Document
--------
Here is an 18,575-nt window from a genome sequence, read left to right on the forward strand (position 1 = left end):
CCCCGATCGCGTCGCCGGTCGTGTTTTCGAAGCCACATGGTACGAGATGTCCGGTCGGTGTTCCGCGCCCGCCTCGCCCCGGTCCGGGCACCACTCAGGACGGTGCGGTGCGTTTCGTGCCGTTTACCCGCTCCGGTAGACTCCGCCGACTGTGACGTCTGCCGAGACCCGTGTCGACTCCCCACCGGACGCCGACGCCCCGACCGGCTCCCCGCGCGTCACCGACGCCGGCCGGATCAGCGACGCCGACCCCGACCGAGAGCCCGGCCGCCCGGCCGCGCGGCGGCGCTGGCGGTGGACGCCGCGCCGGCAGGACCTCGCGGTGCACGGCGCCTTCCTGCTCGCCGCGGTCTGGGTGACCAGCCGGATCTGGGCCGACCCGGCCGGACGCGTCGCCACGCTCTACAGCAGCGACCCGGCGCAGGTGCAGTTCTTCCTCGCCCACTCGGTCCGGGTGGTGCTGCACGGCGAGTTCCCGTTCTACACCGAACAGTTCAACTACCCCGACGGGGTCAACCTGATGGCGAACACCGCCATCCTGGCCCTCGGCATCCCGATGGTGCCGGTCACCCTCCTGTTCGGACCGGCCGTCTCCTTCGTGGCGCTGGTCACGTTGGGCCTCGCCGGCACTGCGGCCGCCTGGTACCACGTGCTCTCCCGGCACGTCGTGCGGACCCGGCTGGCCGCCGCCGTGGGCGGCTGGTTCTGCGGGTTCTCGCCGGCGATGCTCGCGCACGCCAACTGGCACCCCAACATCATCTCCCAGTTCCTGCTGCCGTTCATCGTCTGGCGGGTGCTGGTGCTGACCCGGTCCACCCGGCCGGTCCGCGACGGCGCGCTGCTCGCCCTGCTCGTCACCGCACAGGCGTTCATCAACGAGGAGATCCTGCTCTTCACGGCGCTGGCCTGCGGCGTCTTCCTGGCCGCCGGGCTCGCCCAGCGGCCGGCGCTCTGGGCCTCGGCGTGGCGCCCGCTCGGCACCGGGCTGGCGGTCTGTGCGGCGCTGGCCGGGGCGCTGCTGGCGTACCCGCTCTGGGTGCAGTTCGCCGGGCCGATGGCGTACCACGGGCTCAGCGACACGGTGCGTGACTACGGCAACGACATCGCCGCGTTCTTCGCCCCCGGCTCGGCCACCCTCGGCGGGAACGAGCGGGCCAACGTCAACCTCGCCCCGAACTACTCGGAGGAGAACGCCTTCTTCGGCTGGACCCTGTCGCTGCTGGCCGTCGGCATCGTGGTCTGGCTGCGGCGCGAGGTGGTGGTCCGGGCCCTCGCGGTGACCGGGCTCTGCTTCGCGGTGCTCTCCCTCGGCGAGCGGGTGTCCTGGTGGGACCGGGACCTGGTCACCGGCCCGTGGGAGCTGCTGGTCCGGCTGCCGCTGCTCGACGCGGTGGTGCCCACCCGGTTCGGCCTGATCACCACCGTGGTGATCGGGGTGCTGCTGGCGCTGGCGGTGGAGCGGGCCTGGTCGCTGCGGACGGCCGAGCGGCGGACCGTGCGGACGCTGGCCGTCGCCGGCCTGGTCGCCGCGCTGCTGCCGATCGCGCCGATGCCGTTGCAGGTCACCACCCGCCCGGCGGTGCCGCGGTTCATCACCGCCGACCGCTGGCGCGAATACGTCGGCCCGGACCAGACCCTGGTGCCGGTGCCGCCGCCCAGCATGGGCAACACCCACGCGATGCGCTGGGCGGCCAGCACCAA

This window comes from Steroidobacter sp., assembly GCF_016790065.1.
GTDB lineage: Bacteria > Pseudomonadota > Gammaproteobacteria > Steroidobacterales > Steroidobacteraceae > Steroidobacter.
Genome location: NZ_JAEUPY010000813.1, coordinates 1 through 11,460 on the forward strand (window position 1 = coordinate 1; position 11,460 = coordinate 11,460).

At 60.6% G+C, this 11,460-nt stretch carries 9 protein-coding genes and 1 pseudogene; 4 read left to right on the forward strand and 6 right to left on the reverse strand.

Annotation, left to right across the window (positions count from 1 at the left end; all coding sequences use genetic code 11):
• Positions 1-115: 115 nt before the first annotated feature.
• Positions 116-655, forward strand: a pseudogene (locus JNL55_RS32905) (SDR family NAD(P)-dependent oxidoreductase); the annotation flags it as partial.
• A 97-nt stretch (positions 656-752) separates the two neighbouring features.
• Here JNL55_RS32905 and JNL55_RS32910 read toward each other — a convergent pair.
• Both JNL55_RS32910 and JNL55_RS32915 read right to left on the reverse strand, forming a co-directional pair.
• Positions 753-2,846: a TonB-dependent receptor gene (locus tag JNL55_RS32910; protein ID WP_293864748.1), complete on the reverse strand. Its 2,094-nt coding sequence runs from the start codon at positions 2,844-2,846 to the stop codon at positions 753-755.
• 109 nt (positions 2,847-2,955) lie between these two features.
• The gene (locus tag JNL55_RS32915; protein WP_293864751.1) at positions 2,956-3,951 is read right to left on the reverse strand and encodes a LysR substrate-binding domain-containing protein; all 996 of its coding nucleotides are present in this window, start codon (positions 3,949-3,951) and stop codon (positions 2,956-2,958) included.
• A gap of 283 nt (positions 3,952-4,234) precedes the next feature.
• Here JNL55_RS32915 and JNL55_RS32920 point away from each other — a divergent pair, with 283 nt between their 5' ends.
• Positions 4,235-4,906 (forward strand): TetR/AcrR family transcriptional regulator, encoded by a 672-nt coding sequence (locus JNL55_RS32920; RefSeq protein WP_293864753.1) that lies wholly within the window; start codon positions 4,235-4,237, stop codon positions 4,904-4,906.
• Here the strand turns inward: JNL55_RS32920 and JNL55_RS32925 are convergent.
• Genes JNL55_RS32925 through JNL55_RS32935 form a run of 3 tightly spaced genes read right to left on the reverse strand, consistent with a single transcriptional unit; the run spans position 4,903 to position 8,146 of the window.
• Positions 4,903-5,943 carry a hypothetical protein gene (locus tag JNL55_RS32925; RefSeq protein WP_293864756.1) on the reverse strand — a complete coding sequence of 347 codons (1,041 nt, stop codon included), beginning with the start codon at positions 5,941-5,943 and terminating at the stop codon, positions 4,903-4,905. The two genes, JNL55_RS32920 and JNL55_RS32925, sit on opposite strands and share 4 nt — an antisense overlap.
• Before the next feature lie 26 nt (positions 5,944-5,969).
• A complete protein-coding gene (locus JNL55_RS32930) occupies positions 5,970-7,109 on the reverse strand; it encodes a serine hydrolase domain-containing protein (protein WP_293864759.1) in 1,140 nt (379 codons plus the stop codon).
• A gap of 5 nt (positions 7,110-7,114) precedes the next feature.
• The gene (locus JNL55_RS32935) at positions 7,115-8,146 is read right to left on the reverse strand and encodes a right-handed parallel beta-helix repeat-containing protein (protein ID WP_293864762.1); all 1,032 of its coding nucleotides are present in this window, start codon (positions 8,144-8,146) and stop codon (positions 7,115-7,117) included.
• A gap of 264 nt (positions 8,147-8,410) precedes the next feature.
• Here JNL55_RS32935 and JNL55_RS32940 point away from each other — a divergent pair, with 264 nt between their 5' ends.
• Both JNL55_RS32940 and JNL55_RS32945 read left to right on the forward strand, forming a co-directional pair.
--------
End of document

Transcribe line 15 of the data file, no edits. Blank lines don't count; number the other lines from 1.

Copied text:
• The gene (locus tag JNL55_RS32915; protein WP_293864751.1) at positions 2,956-3,951 is read right to left on the reverse strand and encodes a LysR substrate-binding domain-containing protein; all 996 of its coding nucleotides are present in this window, start codon (positions 3,949-3,951) and stop codon (positions 2,956-2,958) included.